[JURIST] A judge in the US District Court for the District of Idaho [official website] issued a temporary order on Friday preventing the state of Idaho from enforcing a law that prohibits a woman from terminating her own pregnancy. Jennie Linn McCormack was charged [Reuters report] earlier this year under a 1972 Idaho state law that makes it a felony to end one's own pregnancy. McCormack had used a combination of FDA-approved abortion pills from an online source to terminate her pregnancy. After the case was dismissed for lack of evidence, McCormack filed suit in August seeking to prevent prosecution of other women under the law and challenging the state's newly-enacted "fetal pain" statute [JURIST reports]. McCormack claimed that both laws pose unconstitutional barriers to abortion. US District Judge B. Lynn Winmill issued a temporary order [Reuters report] preventing the state from enforcing the 1972 law. However, Judge Winmill also found that McCormack lacked standing to seek an order blocking enforcement of the new "fetal pain" statute because she was no longer pregnant and could not show that she was harmed by the new law. McCormack's attorney stated that he would attempt to establish standing at a future hearing.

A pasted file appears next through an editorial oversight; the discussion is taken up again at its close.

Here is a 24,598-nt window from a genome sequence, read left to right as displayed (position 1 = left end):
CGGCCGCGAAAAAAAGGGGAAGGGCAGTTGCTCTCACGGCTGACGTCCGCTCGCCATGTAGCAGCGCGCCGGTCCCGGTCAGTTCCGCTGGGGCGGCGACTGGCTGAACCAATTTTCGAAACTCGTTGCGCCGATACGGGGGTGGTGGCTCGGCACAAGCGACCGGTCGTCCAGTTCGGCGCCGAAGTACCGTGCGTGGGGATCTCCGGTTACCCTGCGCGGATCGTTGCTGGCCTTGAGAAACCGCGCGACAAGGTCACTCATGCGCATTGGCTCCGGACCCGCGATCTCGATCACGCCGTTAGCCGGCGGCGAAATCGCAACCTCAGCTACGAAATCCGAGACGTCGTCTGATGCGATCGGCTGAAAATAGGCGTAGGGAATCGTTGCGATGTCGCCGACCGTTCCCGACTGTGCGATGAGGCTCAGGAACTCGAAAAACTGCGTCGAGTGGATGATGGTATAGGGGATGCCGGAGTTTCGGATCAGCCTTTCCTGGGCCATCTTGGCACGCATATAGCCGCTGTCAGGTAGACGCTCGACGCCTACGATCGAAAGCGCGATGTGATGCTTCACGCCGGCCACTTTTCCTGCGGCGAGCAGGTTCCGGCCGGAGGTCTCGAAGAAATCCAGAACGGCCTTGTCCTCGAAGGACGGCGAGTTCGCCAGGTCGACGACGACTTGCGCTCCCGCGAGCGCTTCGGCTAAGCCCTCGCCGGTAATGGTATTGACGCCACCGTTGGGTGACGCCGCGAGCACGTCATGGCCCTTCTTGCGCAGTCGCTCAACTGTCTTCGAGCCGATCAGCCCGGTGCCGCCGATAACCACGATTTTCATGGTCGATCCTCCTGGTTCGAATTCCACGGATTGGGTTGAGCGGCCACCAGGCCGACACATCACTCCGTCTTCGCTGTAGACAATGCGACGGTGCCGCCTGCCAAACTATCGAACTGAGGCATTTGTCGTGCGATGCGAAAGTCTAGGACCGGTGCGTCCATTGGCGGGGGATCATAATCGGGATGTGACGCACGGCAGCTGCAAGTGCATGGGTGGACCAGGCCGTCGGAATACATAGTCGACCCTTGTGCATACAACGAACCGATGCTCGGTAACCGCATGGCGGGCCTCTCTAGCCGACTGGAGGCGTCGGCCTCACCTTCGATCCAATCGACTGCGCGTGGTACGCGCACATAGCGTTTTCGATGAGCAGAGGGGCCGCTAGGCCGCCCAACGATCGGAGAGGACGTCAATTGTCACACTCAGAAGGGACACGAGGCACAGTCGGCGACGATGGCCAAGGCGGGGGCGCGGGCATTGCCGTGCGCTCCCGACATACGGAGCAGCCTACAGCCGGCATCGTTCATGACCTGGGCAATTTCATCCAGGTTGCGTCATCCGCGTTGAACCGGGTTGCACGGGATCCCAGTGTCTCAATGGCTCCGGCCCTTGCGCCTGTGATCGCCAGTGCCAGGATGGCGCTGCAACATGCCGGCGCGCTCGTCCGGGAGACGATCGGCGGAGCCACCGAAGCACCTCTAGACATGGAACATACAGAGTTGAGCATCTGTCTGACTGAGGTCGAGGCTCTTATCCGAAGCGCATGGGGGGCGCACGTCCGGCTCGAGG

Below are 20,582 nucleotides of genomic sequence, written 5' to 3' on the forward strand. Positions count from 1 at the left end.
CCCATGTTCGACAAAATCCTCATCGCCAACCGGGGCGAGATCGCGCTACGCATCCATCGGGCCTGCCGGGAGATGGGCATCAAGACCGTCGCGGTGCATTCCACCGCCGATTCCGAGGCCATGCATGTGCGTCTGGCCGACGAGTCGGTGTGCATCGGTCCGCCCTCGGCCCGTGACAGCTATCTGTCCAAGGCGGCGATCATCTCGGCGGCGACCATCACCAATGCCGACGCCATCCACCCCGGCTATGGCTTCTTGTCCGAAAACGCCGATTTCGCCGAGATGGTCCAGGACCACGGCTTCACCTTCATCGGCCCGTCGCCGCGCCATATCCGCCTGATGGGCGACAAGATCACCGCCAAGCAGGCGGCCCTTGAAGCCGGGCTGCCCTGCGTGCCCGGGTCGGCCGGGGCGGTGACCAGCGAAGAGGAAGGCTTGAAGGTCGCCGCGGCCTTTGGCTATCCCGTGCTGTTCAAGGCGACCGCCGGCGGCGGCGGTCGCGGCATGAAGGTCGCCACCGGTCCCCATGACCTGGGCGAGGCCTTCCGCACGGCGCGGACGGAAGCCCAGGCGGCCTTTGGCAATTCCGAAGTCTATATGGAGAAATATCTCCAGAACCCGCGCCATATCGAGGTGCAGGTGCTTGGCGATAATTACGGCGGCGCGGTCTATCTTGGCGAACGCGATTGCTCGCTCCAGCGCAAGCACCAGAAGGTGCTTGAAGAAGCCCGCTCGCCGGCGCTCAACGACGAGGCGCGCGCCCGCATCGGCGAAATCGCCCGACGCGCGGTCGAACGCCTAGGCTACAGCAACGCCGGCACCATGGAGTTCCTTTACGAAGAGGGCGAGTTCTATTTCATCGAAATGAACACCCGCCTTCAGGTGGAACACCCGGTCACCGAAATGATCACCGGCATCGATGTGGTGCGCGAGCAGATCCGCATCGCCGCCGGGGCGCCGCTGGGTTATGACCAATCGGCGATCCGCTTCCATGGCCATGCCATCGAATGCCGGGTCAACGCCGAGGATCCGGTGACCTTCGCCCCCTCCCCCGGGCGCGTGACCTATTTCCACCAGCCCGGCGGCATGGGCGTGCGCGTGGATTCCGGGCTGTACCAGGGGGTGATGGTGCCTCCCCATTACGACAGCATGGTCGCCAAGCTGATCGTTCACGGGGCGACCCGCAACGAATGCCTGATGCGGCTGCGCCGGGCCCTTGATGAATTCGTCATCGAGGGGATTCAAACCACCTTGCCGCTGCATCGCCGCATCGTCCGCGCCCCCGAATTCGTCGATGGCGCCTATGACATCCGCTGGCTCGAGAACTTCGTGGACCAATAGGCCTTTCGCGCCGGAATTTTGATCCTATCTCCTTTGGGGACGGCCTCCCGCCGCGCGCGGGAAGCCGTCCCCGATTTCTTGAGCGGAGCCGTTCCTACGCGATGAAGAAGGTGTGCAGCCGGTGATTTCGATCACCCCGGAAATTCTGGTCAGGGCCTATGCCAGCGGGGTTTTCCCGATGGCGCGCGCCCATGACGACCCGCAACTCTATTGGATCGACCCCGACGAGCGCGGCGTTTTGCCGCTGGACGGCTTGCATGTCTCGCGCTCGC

Idaho's "fetal pain" statute, passed in April, makes it a felony to terminate a pregnancy after 20 weeks based on controversial science indicating a fetus may feel pain after 20 weeks of development. State legislatures across the country have been implementing measures to restrict abortions, and challenges to these laws are appearing in many states. In August, a federal judge blocked several provisions of a new Texas abortion law [JURIST report] that places restrictions on the procedure and requires a doctor to show a sonogram to and play the sounds of the fetal heartbeat for a woman prior to performing an abortion. Earlier in August, the Arizona Court of Appeals [official website] ended a two-year injunction [JURIST report] on portions of a law that restricted abortion practices, suggesting that the lower judge had applied "strict scrutiny" in error rather than an "undue burden" test. Also in August, the American Civil Liberties Union (ACLU) [advocacy website] filed a lawsuit challenging a Kansas law [JURIST report] that prohibits insurance companies from including coverage for abortion in their comprehensive plans.